Photo Credit: Free photo: Valley, View, Landscape, Vegetation – Free Image on …

Stop and Consider

Blog_MountainView01

Have you ever considered the vast beauty that surrounds us, not only in flowers, but in trees and hills, mountains and valleys, rivers and seas, canyons and waterfalls? Have you ever appreciated the exquisite uniqueness of each animal that graces air, sea, and land? And does it ever confound you that each of these exist despite the surrounding death and decay? The evils of earth pale in comparison to the beauty which prevails.

 

Photo Credit: Mountain, Landscape – Free images on Pixabay

13 Reasons to Live: Tenacious Beauty

Tenacious. Not a word typically associated with flowers, but one I’d deem most appropriate. While beautiful, delicate, or colorful may seem a more suitable description, flowers must be tenacious to survive the harsh landscapes of earth.

Think of the wars, the famines, the storms and disasters, the fires that ravage and devastate our land. And yet, the flowers still bloom.

Have you ever considered the vast beauty that surrounds us, not only in flowers, but in trees and hills, mountains and valleys, rivers and seas, canyons and waterfalls? Have you ever appreciated the exquisite uniqueness of each animal that graces air, sea, and land? And does it ever confound you that each of these exist despite the surrounding death and decay? The evils of earth pale in comparison to the beauty which prevails.

I once heard the story of two men in prison, one who gazed hopelessly at the brick wall beside his bed, the other who spoke unceasingly of the landscapes beyond. The hopeless man began to believe the other was given a better lot in life, until that man perished. The now empty bed revealed both men had the same view all along, only one had trained his eyes in a different direction.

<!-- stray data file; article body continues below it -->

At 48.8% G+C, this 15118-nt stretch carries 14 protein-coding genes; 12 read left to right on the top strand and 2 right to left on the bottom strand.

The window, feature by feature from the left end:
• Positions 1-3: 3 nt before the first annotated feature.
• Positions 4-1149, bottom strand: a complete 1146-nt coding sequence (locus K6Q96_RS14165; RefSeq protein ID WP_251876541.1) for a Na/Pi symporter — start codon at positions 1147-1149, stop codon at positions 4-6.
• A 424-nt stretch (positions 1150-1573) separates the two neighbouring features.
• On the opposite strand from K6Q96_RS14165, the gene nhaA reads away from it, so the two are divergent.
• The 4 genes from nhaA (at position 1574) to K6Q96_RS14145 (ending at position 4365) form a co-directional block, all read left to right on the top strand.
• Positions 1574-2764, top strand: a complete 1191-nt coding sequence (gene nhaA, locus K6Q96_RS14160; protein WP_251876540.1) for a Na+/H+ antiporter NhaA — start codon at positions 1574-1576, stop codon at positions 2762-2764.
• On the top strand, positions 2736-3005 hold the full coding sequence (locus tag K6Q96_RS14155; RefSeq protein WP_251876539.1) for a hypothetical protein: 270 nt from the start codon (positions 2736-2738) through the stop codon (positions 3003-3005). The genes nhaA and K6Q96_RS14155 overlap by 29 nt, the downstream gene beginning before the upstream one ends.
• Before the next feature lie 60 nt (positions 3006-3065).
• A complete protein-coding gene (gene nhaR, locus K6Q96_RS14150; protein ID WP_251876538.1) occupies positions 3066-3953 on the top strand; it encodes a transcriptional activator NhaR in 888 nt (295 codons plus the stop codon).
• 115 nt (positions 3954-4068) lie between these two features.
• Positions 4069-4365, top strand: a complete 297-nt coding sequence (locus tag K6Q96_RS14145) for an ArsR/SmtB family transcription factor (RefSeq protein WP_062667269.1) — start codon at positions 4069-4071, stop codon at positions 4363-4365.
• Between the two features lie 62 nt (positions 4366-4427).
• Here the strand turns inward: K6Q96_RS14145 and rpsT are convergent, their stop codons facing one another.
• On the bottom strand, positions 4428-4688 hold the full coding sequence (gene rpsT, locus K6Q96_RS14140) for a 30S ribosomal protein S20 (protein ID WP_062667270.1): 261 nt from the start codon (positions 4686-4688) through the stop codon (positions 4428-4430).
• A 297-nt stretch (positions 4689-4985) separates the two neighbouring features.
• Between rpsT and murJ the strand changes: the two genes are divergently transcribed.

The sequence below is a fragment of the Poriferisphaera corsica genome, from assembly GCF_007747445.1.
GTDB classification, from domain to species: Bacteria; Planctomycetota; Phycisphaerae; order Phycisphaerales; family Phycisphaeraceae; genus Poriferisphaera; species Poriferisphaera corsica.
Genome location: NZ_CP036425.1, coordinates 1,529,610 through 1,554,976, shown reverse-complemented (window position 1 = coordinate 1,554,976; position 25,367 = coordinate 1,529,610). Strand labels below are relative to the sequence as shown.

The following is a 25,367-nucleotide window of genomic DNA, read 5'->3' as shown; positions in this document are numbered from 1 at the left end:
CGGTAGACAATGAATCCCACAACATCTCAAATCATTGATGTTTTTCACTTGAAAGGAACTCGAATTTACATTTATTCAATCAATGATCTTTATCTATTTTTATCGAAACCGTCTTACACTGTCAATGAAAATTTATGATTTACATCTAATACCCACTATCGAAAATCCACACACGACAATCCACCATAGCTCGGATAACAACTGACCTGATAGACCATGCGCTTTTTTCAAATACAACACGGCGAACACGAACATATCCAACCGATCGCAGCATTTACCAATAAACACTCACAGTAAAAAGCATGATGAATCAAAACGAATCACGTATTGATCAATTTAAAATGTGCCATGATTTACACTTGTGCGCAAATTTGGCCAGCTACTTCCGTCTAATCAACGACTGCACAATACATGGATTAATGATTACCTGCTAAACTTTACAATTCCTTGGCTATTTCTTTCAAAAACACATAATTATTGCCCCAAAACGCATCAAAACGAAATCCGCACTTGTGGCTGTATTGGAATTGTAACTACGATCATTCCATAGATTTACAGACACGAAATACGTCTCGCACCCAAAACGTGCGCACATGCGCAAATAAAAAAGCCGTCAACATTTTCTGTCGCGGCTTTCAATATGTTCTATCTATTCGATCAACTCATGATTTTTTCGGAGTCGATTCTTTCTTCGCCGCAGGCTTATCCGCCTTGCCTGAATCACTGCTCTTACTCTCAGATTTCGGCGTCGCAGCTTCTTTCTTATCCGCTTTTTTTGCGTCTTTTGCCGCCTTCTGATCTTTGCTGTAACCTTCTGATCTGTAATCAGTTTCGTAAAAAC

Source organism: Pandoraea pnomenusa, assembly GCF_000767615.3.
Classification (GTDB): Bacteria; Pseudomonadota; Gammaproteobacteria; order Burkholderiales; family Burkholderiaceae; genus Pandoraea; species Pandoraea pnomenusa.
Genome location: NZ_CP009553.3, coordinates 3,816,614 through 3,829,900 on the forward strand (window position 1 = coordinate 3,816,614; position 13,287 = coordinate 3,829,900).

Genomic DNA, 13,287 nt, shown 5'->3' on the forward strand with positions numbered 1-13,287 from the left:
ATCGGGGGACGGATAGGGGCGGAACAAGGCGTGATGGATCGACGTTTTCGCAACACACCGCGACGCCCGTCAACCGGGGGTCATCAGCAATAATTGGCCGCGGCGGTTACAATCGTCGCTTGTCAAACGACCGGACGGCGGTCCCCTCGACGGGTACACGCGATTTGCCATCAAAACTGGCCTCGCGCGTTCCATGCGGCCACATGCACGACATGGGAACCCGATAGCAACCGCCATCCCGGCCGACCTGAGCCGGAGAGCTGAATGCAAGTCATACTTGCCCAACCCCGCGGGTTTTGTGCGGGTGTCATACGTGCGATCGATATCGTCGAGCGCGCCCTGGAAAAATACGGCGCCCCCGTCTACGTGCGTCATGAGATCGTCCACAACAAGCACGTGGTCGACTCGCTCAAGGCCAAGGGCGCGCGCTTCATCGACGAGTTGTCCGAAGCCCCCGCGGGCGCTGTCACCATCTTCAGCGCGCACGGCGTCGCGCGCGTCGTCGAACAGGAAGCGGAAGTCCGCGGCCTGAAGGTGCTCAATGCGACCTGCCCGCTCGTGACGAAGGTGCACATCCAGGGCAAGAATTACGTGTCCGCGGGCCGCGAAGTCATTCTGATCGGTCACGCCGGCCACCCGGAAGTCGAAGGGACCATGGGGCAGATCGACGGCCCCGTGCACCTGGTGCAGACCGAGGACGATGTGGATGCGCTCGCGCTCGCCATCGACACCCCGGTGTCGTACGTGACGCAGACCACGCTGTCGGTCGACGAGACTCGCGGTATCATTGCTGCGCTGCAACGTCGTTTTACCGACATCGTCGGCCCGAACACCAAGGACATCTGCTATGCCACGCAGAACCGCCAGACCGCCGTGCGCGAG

When we live with our eyes trained on suffering, our lives become laden with despair. We may become convinced we have nothing to live for. But when we train our eyes beyond, we see there is so much more.

I found this quote in a book I was reading this week: “In Paradise Lost, John Milton compares the evil of history to a compost pile—a mixture of decaying substances such as animal excrement, potato skins, egg shells, dead leaves, and banana peels. If you cover it with dirt, after some time it smells wonderful. The soil has become rich, natural fertilizer and is tremendously well suited for growing fruits and vegetables—but you have to be willing to wait—years, in some cases. Milton’s point is that the worst events of human history—those that we cannot understand—even hell itself—are compost in God’s wonderful eternal plan. Out of the greatest evil, the death of Jesus, came the greatest good” (Peter Scazzero).

Everything which would seek to steal beauty from this world and joy from our lives is compost for the greater things to come. Every tear is a seed sown, the ground watered for greater things to come.

All the horrors of history, all the tragedies of today are nothing compared to the glory God will one day reveal. His son Jesus Christ died on the cross to make all things new.

Yes, there is suffering. Yes, there is evil. Daily, we’re bombarded with news we’d rather shut our eyes and ears to.

Yet still, there is beauty, tenacious beauty. Where there is beauty, there is hope. And if there is hope, there is reason to live.

 

Photo Credit: Free photo: Flowers, Nature, Flowers For – Free Image on Pixabay …

The Modern Paradox

It’s the paradox of this fame-starved generation. We’re told to hunger for world-wide significance, when all the while that banquet table is bankrupt. This isn’t Hollywood. The average person will not become famous, while those who do live under the constant scrutiny of their so-called admirers. The sooner we let go of the pursuit of self-exaltation, the sooner we’ll find contentment.

 

Photo Credit: Tablecloth – Free images on Pixabay